Site created 12/15/97.
review added: 3/24/00
Edition - 1967 (1999) - MGM
review by Brad Pilcher of
The Digital Bits
Disc Ratings (Video/Audio/Extras):
Specs and Features
105 mins, PG, letterboxed widescreen (2.35:1), single-sided,
single-layered, Amaray keep case packaging, theatrical trailer,
behind-the-scenes documentary, interview with Dustin Hoffman,
film-themed menu screens, scene access (19 chapters), languages:
English (DD 2.0), subtitles: French, Spanish, Closed Captioned
"Would you like
me to seduce you? Is that what you're trying to tell me?"
Dustin Hoffman plays the bumbling Ben Braddock in the 1967 classic,
The Graduate. As films go,
this one is a must-see for any fan of cinema. It still manages to
entertain and amuse some three decades after its initial release. On
DVD, the film has just gotten better.
The story goes something like this. Ben is a 21-year-old, recently
graduated from college, who has returned home to relax after four
years or hard work. Anne Bancroft plays the infamous Mrs. Robinson,
who apparently takes quite the liking to young Ben. After luring him
over to her home, she undresses and declares herself "available"
to the petrified Ben. After a bit of thought, Ben decides to take
Mrs. Robinson up on her offer and they begin having "regular
rendezvous'' at the Taft Hotel. This is all fine and good, until
Mrs. Robinson's daughter Elaine arrives home from college. Mr.
Robinson and Ben's parents coerce him into taking her out, and a
budding romance ensues. Mrs. Robinson naturally finds this quite
unacceptable, and all sorts of comedic chaos hence develop.
The film is a visual textbook for filmmakers. It has some of the
greatest bits of composition ever seen, continually trapping the
hapless Ben between elements. The music is a perfect chord from
Simon & Garfunkel. The acting is also solid, although these are
neither Anne Bancroft's nor Dustin Hoffman's finest performances.
Hoffman was really just beginning in film with this movie, so that's
entirely understandable. However, his performance is dead-on for the
role and should be commended.
On the video side of the disc, a beautiful picture is rendered.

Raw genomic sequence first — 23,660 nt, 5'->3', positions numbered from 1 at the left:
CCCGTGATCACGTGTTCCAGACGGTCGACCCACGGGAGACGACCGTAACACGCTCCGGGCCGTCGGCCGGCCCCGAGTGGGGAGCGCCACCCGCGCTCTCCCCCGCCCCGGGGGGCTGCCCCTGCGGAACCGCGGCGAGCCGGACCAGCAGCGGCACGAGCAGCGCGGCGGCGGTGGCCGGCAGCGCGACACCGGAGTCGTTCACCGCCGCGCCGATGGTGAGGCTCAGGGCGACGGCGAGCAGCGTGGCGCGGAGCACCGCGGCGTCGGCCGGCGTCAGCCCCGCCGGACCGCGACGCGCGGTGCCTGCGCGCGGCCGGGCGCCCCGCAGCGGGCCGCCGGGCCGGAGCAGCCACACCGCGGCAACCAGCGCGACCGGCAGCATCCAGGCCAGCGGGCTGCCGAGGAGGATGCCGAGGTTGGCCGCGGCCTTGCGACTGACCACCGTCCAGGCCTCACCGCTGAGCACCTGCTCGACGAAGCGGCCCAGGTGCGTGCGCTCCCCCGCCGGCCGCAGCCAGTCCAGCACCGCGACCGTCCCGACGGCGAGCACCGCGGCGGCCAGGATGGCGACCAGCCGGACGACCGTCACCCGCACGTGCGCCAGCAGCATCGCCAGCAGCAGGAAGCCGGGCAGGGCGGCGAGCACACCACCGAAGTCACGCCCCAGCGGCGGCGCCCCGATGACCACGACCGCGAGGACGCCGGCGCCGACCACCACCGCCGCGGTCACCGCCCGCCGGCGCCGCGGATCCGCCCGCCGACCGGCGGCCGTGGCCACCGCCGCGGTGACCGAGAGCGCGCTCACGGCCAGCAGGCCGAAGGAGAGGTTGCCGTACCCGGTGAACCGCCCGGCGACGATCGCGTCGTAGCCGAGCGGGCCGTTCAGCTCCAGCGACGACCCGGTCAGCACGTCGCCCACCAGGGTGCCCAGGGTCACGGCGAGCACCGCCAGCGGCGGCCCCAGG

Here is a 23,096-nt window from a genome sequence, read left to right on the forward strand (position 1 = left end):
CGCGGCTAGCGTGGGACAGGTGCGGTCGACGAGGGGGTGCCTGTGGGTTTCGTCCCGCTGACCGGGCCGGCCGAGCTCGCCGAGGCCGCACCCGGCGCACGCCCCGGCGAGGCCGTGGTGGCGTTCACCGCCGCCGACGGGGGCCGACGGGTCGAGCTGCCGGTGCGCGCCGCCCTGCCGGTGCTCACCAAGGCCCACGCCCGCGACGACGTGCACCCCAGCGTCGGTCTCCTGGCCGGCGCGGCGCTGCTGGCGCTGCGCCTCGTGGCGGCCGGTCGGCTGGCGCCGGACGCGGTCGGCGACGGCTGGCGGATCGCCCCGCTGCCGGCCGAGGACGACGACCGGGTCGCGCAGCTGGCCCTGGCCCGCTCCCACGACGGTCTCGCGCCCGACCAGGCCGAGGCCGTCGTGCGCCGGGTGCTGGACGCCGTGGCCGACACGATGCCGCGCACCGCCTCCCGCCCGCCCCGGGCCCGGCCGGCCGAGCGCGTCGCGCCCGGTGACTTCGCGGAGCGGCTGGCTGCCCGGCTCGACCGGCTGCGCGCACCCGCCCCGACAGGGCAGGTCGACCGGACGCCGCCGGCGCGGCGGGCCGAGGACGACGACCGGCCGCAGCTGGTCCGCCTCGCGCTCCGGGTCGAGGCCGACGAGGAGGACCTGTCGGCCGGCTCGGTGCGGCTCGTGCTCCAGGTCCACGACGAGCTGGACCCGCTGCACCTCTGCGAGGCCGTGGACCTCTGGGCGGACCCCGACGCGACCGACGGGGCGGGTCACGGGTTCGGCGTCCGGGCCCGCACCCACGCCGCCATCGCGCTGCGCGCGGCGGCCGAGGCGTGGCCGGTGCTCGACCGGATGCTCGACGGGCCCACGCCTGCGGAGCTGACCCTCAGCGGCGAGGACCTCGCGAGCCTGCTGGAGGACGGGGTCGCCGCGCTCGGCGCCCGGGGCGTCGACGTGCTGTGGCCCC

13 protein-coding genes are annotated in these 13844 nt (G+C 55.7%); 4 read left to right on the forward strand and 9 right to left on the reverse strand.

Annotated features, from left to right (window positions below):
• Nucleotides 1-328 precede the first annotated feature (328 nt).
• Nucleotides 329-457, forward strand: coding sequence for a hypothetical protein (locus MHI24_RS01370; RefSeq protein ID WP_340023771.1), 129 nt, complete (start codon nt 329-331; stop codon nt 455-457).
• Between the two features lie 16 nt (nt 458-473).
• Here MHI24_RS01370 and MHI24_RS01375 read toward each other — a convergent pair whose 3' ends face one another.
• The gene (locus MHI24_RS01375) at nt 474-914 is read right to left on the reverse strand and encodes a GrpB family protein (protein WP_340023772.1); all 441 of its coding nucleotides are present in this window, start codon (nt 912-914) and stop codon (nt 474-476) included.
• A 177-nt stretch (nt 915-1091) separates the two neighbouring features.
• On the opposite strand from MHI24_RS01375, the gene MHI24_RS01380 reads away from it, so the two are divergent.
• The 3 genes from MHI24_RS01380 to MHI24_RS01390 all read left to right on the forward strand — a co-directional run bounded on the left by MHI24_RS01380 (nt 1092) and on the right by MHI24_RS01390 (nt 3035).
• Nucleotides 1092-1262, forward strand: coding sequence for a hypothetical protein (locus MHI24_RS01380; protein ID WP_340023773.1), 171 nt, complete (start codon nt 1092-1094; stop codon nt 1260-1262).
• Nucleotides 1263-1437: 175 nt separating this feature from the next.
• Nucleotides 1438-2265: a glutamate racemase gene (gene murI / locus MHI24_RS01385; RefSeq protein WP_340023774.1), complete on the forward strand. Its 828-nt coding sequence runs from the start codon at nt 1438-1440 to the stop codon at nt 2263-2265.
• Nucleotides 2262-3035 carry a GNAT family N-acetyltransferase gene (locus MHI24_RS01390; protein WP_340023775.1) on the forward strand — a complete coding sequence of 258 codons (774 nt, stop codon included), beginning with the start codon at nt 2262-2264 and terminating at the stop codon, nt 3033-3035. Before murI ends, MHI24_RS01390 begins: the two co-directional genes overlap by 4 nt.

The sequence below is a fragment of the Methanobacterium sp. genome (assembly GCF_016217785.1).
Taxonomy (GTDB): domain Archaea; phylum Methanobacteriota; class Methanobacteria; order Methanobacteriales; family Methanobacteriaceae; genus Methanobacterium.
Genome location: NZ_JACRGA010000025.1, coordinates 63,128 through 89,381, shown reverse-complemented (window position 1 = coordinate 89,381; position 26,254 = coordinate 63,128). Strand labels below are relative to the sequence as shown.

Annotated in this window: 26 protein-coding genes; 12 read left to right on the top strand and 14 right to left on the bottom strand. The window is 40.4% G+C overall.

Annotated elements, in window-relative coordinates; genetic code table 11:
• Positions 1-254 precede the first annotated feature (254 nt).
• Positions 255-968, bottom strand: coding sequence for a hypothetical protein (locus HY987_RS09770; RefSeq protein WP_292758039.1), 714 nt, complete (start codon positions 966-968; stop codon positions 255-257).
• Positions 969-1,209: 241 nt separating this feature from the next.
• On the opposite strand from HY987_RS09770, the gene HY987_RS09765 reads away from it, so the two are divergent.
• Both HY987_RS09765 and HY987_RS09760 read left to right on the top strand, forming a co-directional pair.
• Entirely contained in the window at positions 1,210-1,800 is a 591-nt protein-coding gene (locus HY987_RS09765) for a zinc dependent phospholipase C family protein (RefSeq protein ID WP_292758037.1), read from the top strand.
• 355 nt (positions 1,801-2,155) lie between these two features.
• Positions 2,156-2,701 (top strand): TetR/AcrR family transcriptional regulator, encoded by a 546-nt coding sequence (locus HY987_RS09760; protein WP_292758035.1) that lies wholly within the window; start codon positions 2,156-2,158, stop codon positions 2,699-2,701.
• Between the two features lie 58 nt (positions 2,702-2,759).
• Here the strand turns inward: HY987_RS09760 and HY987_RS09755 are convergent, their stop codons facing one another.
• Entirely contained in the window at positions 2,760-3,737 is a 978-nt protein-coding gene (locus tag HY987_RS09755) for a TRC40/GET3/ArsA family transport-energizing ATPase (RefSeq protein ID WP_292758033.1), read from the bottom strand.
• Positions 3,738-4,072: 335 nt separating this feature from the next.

Very little grain is present here. Almost all defects have been
removed and artifacting is not a problem. The downside is that no
anamorphic transfer is presented. That's incredibly unfortunate, as
it really would have brought this film to life. Considering its time
period, however, you really can't fault the video. The sound is
perfect as well. The 2.0 mix is good, bringing out all of the little
whimpers of Hoffman as he wiggles into and out of some very sticky
situations. No complaints on this end of things.
The extras are also top-notch. An interview with Dustin Hoffman is
included along with a small behind-the-scenes documentary. To be
honest, the Hoffman interview was infinitely more insightful and
entertaining than the documentary. However, it was interesting to
see some of the footage included in the documentary. The original
theatrical trailer is also included, and is very interesting
considering the difference in styles between modern previews and
1960s previews. A 1987 laserdisc release included an audio
commentary by film professor Howard Suber, and it would have been
nice to see that here. However, that's quibbling and there is really
nothing to complain about with the extras given. By the way, this
DVD version is identical to the earlier release from Polygram (it's
basically a re-packaging).
From film majors to plain old cinema fans, The
Graduate is a film that simply belongs in every
collection. Dustin Hoffman really broke out here and the ensemble is
stunning. The script is top notch, and the directing and
cinematography are textbooks all their own. If you're a serious fan
of film, graduate to The Graduate
and go get it today.